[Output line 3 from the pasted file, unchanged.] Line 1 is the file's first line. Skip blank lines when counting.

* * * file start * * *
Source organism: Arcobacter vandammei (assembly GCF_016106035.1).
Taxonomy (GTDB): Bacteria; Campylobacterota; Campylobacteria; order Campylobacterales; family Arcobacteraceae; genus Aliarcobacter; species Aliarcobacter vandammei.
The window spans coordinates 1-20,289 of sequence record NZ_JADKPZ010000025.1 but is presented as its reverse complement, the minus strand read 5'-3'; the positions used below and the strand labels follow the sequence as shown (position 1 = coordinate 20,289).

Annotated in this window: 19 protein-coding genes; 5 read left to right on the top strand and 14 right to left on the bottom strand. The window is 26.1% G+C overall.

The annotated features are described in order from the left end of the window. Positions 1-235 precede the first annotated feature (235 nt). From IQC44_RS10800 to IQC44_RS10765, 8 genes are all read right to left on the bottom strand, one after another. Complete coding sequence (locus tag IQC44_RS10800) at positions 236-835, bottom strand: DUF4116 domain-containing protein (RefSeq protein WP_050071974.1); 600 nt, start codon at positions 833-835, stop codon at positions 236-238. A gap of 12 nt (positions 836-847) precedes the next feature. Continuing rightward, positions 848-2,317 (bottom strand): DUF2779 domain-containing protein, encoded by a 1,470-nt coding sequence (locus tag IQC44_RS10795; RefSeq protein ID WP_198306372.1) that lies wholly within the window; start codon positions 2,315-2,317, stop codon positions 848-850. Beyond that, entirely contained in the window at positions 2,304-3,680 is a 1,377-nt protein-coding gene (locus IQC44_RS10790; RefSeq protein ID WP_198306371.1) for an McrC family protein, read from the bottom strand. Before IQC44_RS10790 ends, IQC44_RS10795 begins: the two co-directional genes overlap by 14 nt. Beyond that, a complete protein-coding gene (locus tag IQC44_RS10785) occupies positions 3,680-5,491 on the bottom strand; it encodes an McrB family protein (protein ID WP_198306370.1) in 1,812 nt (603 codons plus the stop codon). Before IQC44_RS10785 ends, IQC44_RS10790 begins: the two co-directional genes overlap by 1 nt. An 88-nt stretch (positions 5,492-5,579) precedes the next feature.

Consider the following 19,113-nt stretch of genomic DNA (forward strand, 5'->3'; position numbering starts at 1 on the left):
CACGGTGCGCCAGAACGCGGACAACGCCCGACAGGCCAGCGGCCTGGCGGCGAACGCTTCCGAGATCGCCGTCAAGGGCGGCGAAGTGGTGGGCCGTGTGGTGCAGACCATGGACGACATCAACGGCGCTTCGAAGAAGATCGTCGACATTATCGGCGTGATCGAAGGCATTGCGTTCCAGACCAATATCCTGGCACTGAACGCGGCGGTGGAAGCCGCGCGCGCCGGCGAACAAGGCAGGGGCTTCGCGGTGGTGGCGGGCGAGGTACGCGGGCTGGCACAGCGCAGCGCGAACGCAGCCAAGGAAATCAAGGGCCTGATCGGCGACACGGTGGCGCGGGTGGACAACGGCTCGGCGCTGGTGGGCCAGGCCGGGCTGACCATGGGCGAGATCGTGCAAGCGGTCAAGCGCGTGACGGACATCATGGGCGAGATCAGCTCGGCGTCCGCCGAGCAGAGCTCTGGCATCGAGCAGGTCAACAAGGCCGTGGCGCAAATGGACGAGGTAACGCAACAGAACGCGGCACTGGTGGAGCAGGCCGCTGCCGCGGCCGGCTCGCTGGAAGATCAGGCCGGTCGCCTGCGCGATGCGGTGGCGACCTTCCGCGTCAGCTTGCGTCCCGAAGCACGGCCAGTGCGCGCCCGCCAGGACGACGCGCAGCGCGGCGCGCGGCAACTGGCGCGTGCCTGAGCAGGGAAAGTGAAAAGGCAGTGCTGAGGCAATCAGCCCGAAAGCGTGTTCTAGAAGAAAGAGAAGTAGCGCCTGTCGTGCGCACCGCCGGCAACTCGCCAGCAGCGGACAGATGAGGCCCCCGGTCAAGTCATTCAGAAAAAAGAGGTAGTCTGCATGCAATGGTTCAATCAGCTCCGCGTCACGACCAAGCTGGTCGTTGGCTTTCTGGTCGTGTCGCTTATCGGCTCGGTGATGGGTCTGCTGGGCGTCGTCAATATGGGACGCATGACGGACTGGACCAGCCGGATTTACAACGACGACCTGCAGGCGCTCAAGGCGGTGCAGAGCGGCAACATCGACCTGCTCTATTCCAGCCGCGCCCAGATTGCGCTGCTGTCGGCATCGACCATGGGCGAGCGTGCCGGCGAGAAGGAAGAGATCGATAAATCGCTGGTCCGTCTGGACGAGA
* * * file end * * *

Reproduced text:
The window spans coordinates 1-20,289 of sequence record NZ_JADKPZ010000025.1 but is presented as its reverse complement, the minus strand read 5'-3'; the positions used below and the strand labels follow the sequence as shown (position 1 = coordinate 20,289).